He became the most successful publisher in Germany owning 24 printing presses and having many offices in Germany and abroad, from Lyon to Buda. The chronicle is an illustrated world history, in which the contents are divided into seven ages: First age: from creation to the Deluge Second age: up to the birth of Abraham Third age: up to King David Fourth age: up to the Babylonian captivity Fifth age: up to the birth of Jesus Christ Sixth age: up to the present time Seventh age: outlook on the end of the world and the Last Judgment The large workshop of Michael Wolgemut Nuremberg's leading artist in various media, provided the unprecedented 1,809 woodcut illustrations. Sebastian Kammermeister and Sebald Schreyer financed the printing in a contract dated March 16, 1492, although preparations had been well under way for several years. Wolgemut and his stepson Wilhelm Pleydenwurff were first commissioned to provide the illustrations in 1487-88, a further contract of December 29, 1491, commissioned manuscript layouts of the text and illustrations.
Albrecht Dürer was an apprentice with Wolgemut from 1486 to 1489, so may well have participated in designing some of the illustrations for the specialist craftsmen (called "formschneiders"
No. 7 Operational Training Unit RAAF was a Royal Australian Air Force heavy bomber training unit of World War II. 7OTU was formed on 12 February 1944 at RAAF Station Tocumwal in southern New South Wales to train RAAF B-24 Liberator crews. 7OTU was equipped with ex-USAAF B-24Bs but received new B-24Js. At full strength the unit was equipped with 54 B-24s and was responsible for training 28 crews per month. 7OTU was disbanded following the end of the war. In 1944 one of the few verified instances of sabotage occurred at Tocumwal, when major sections of the wiring looms in 12 B-24s were cut and removed; this put the aircraft out of service for several months until the damage could be assessed, replacement looms fabricated in the USA installed by Consolidated technicians flown to Australia to do the work. The sabotage was believed to have been carried out by a Japanese cell, under cover in Australia since prior to the war, however no one was captured nor convicted of the act. B-24 Liberators in Australian service Nelmes, Michael V..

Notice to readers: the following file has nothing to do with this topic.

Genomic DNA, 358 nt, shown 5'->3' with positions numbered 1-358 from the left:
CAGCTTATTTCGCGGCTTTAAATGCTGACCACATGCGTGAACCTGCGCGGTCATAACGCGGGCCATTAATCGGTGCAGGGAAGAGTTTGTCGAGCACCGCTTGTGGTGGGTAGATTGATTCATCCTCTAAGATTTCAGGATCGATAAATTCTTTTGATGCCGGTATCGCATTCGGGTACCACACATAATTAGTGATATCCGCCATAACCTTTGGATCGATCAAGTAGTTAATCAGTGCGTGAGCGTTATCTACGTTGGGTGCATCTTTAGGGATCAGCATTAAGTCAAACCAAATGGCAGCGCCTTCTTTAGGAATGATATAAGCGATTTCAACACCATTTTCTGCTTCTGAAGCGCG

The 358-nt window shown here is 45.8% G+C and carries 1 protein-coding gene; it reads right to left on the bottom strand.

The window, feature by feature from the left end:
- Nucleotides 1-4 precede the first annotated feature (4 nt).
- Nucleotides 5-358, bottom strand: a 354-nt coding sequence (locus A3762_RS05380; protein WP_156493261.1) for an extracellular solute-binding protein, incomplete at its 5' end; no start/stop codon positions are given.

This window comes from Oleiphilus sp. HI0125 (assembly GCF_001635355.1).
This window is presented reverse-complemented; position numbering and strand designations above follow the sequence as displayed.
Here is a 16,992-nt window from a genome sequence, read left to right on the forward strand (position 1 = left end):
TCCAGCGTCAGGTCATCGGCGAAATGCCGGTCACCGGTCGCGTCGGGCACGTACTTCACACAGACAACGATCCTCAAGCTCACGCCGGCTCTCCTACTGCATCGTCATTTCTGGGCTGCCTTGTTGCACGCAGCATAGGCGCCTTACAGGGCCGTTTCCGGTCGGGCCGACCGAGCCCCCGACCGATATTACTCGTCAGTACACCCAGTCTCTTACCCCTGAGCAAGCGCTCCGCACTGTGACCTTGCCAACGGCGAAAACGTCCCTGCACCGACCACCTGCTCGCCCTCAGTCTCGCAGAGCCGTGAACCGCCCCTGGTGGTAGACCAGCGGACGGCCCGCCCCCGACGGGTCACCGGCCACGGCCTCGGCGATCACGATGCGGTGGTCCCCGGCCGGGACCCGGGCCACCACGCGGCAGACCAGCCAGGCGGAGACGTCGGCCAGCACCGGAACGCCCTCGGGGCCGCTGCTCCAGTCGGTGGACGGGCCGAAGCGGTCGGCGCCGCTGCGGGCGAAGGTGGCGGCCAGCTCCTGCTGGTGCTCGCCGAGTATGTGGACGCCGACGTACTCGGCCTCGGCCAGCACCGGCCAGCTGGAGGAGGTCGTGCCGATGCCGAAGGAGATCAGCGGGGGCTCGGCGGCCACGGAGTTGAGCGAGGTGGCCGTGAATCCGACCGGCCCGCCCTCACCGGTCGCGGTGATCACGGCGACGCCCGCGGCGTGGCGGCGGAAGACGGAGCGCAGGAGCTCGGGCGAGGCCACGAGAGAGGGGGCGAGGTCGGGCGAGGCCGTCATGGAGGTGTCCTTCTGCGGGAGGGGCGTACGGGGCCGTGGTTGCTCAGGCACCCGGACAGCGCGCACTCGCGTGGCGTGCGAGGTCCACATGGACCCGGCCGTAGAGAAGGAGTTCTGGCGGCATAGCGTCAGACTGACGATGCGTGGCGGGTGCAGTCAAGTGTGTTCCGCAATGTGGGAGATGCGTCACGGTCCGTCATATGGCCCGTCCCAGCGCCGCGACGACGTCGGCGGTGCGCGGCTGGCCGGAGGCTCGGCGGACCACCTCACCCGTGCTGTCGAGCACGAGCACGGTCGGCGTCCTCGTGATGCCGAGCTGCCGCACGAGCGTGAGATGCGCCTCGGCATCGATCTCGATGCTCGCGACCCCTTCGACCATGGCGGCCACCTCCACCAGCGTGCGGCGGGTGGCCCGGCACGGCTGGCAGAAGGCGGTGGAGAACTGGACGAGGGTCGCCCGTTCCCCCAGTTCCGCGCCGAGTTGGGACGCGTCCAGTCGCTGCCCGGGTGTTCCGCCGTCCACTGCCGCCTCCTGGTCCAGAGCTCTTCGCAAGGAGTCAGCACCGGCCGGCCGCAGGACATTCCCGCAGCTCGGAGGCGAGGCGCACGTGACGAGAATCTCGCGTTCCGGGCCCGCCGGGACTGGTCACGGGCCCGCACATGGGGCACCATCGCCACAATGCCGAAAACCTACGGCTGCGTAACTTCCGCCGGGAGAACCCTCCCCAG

Shirley Herz was an American Broadway theatre production press representative. Herz had publicized Broadway, Off-Broadway and Off-Off Broadway productions, ballet companies, worlds fairs and television programs, beginning in 1954, aged 28, when she was the press assistant for the Truman Capote and Harold Arlen musical, House of Flowers, she worked with many notables, including Tallulah Bankhead, Rosalind Russell, Eva Le Gallienne, Jerry Herman, Julie Harris, as well as with many off-Broadway and off-off-Broadway companies. The Broadway League and the American Theatre Wing presented Herz with a special Tony Award for Excellence in Theatre at the 63rd Tony Awards ceremony on June 7, 2009. Herz suffered a stroke on July 18, 2013 and died on August 11, aged 87, her sole immediate survivor is her widower, Herbert Boley, to whom she was married from 1948 until her death. Broadway productions for which she acted as press agent or representative include: Shirley Herz papers, 1959-1984, held by the Billy Rose Theatre Division, New York Public Library for the Performing Arts